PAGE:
They couldn’t be further away from the clean, minimalistic vibe so many of us associate with the region. Instead they range from the playful to the grotesque – and, with their interactive elements, are great for entertaining children.
All feature as part of our Nordic Matters celebrations.
Gnomes play a significant role in many Nordic folk traditions, and our Gnome King is as enigmatic as any you’ll have come across. For one thing, he’s very big! And while he’s a member of royalty, he resembles a traditional garden gnome. You can peek inside him, where you’ll discover the Gnome King is also a shed. Is he asleep – or something more sinister?
Visit him for free today, he’s lying down on Level 2, Royal Festival Hall, until Wednesday 30 August 2017.
Kalle Mustonen is a Finnish sculptor working in Lahti and Helsinki. Gnomes have figured extensively in his work.
You and your kids might think of this popular summer pop-up as ‘the fountain’, but did you know that it is actually a playful, interactive sculpture?
It uses walls made of water to form four ‘rooms’. The trick is that a randomised sequence means that the walls rise and fall, changing the shape of the rooms without any warning and sometimes giving participants a soaking.
It’s also a super fun way to cool down on a hot day – and free to visit. You can find Appearing Rooms on Festival Terrace until Sunday 24 September 2017.
Park benches are a common sight in cities everywhere, but ours are sure to catch your eye as you wander around Southbank Centre.
Not only are they a very vibrant colour, but they turn the traditional design of a seat on its head. These park benches twist and turn in unusual ways, to make sure that sitting on them becomes a conscious process, if not always a comfortable one.
They’re also fun to climb on, provide great locations for photos and are completely free to use. You can find them in various outdoor locations across our site until Sunday 24 September 2017.
Jeppe Hein is a Danish artist. He recently held an exhibition called Jeppe Hein: Please Touch The Art.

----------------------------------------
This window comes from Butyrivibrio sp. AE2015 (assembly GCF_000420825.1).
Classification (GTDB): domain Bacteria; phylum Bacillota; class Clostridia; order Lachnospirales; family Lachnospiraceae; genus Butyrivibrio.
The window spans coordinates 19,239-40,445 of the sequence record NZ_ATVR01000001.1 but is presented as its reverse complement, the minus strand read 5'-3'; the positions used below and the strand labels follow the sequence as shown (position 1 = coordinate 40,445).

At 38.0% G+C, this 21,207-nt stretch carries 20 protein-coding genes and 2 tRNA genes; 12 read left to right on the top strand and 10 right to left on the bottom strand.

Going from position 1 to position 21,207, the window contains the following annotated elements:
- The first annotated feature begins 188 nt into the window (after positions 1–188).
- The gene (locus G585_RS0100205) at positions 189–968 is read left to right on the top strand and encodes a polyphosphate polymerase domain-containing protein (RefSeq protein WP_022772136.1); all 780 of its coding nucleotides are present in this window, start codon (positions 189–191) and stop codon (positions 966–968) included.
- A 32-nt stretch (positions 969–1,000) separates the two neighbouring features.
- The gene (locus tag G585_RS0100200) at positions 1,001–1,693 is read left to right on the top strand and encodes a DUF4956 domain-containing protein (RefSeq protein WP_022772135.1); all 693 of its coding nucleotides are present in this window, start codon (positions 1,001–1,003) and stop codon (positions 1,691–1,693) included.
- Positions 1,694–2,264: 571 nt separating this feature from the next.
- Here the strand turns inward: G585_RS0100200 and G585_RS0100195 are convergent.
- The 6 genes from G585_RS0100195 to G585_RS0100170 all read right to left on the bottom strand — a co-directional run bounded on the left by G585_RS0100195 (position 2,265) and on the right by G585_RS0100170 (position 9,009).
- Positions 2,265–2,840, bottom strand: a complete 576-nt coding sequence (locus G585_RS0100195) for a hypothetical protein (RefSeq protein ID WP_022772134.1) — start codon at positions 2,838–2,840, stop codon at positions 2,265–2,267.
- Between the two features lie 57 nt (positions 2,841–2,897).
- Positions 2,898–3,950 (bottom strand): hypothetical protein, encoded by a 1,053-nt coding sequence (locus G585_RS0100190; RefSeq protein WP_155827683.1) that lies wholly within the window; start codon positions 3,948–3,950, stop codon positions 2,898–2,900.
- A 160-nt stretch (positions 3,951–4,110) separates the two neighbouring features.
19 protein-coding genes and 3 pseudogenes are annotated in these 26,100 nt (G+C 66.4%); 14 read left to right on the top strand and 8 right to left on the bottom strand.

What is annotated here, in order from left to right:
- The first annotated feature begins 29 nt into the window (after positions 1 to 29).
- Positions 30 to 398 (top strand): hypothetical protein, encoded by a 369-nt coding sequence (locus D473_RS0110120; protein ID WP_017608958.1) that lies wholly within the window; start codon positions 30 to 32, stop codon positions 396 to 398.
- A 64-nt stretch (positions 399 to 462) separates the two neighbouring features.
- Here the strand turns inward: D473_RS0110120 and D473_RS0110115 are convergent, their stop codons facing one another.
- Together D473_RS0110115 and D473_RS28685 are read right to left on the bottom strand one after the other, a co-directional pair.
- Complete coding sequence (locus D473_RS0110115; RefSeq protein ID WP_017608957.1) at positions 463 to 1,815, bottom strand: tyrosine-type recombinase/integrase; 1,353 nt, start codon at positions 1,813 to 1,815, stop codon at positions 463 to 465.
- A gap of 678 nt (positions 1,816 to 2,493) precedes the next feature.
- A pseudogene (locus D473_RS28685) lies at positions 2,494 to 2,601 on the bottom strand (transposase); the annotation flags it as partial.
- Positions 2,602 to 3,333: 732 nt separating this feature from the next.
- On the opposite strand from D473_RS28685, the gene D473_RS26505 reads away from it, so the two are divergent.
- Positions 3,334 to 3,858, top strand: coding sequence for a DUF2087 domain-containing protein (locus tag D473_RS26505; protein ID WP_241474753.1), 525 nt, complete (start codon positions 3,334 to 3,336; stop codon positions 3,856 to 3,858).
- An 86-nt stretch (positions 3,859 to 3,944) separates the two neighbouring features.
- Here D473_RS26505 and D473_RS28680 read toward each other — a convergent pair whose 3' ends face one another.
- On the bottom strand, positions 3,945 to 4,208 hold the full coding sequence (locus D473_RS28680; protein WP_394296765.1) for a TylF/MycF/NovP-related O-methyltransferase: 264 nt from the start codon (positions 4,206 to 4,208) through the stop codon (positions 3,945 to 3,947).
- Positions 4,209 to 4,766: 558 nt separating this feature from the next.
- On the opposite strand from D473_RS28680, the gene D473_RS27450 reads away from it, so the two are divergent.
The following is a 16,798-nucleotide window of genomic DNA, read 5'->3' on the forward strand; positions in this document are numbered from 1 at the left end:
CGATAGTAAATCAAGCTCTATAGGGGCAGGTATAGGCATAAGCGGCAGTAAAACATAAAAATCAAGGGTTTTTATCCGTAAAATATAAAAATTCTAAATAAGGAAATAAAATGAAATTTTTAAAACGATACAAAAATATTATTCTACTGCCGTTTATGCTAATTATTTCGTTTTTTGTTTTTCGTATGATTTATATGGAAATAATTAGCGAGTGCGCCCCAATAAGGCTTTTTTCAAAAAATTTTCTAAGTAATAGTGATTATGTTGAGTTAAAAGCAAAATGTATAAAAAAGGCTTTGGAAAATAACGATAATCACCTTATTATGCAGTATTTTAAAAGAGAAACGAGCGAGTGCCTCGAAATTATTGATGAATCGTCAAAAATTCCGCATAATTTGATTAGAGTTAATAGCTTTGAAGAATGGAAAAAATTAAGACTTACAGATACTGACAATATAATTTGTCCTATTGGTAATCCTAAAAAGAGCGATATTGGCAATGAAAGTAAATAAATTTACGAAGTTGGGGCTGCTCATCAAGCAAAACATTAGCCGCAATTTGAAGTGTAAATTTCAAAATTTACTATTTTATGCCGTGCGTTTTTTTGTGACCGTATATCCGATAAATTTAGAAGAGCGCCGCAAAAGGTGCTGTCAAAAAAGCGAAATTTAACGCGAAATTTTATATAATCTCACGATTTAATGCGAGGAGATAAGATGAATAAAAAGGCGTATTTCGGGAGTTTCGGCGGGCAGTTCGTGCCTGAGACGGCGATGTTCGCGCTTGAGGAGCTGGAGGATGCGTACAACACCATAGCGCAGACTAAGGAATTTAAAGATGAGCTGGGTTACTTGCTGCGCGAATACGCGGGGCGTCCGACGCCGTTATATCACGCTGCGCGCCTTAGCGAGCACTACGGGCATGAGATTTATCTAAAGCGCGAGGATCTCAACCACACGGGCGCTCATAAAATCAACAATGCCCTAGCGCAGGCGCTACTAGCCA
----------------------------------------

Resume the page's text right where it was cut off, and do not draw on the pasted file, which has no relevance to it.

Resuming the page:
The Sami people, indigenous to northern areas of what is now Norway, Sweden and Finland, are famous for their intricate weaving techniques. This artwork uses a thousand handcrafted shawls, made by 12 Sami women, to create what Outi Pieski calls a ‘drawing in the air’. The result is a colourful, beautiful display which transforms delicate garments into a striking installation.
You can see Falling Shawls by visiting Level 2, Royal Festival Hall – or try climbing the stairs for a different perspective. How many shawls can you count? Runs until Sunday 31 December 2017.
See sculpture from a Finnish artist who reimagines modern culture in monumental and mythic terms.
5 July – 30 August
The interior of the structure is open Friday – Sunday, 11am – 8pm
You can view the exterior daily between 10am – 11pm
Blue Display Space 2 - Level 2, Royal Festival Hall
Kalle Mustonen’s work often plays with the idea of kitsch, bestowing mythic status on everyday objects. In doing so, he explores their underlying commonality with ancient monuments and places of worship.
In this exhibition, Mustonen showcases his intriguing large-scale wooden sculpture Gnome King, which visitors are invited to view inside a shed-like hideaway. The Gnome King is both based on a story from Finnish folklore and reminiscent of a certain variety of garden ornament.
Norwegian artist Marianne Heske suspends a 20-metre glistening necklace made from over 200 Tibetan gold and silver-plated dolls’ heads. Take a closer look and try and solve this ultimate problem.